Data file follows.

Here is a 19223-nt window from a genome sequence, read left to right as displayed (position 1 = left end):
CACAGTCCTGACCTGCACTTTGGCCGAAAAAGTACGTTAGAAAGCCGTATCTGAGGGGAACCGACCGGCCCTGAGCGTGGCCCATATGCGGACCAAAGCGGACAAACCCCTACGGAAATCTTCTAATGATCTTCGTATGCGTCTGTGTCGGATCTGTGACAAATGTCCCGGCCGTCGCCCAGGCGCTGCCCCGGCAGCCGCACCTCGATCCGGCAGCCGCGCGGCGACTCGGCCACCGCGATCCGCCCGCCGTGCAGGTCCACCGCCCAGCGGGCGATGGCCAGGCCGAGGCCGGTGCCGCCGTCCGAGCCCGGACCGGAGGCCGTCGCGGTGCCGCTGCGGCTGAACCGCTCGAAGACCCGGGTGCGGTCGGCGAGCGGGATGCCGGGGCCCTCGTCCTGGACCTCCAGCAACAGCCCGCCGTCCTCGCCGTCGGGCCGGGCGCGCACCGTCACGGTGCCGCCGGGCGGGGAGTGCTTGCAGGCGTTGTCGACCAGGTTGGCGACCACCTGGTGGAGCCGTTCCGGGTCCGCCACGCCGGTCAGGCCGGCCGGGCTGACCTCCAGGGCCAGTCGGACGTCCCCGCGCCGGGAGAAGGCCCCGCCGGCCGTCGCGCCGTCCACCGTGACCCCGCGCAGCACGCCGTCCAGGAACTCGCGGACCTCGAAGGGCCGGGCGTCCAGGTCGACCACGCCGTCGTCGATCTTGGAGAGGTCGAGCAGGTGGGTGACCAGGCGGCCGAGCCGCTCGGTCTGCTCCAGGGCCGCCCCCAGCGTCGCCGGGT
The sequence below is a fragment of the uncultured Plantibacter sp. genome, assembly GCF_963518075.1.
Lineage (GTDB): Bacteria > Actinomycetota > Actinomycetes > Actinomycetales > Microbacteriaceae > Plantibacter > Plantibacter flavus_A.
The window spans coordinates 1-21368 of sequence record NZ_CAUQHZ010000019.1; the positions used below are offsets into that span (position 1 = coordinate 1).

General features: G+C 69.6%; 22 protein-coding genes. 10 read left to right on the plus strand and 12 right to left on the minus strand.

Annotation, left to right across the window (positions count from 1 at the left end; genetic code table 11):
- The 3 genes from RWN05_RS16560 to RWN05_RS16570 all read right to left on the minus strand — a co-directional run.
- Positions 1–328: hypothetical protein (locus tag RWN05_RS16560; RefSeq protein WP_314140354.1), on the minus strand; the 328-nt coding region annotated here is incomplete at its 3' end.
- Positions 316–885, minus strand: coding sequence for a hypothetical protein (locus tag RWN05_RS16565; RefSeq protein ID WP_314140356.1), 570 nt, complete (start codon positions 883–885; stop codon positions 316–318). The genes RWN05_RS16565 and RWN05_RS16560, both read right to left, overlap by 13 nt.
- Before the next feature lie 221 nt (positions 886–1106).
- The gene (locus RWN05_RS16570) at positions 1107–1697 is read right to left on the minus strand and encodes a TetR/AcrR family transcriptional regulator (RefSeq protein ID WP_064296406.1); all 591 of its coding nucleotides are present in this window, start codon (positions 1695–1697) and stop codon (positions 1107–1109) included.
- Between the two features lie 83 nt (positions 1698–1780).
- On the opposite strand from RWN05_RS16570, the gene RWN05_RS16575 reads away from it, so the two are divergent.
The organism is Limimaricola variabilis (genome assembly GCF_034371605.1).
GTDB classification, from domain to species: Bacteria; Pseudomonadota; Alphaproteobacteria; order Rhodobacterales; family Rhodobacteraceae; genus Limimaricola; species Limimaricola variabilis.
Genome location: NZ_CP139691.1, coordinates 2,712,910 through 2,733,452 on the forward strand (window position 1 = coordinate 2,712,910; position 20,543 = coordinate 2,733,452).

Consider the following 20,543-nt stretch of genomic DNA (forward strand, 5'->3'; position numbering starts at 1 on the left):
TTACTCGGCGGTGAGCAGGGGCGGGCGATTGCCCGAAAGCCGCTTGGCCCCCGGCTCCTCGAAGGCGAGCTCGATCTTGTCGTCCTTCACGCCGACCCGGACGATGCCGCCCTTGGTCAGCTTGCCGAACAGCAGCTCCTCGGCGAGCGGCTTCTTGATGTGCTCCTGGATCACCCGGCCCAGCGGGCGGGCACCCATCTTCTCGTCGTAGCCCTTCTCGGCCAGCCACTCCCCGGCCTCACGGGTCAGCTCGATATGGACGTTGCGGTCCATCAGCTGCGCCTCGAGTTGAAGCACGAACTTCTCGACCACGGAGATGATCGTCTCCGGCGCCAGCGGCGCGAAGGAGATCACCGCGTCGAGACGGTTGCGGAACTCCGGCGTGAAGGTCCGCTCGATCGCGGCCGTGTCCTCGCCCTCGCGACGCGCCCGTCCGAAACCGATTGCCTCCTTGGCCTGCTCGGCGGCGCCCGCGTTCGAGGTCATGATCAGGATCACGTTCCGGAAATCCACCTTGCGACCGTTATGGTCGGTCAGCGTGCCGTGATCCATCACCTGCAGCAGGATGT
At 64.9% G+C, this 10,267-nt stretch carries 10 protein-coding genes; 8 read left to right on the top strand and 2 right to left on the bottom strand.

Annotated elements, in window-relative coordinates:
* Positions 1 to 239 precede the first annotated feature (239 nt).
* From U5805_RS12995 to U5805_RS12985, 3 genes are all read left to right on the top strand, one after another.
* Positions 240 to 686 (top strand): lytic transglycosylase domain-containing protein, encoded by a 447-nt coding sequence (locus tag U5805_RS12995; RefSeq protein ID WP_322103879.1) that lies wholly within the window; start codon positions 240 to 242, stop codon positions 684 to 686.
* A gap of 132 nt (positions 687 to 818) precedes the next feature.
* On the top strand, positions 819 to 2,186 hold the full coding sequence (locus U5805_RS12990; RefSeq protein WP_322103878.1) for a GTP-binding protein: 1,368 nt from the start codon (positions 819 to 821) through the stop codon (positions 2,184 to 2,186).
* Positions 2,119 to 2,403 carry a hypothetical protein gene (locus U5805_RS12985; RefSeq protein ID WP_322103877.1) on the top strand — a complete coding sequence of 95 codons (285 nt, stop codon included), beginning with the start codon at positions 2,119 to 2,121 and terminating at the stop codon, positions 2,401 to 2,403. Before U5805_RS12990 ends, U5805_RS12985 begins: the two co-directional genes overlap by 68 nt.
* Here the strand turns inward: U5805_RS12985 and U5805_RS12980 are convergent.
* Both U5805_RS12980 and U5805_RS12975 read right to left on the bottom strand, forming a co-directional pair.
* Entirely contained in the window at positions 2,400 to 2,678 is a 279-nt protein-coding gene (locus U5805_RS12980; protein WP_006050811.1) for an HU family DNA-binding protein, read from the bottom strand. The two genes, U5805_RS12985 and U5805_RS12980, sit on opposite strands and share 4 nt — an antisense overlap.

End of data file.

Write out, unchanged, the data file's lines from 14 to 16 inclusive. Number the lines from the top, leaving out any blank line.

- On the opposite strand from RWN05_RS16570, the gene RWN05_RS16575 reads away from it, so the two are divergent.
The organism is Limimaricola variabilis (genome assembly GCF_034371605.1).
GTDB classification, from domain to species: Bacteria; Pseudomonadota; Alphaproteobacteria; order Rhodobacterales; family Rhodobacteraceae; genus Limimaricola; species Limimaricola variabilis.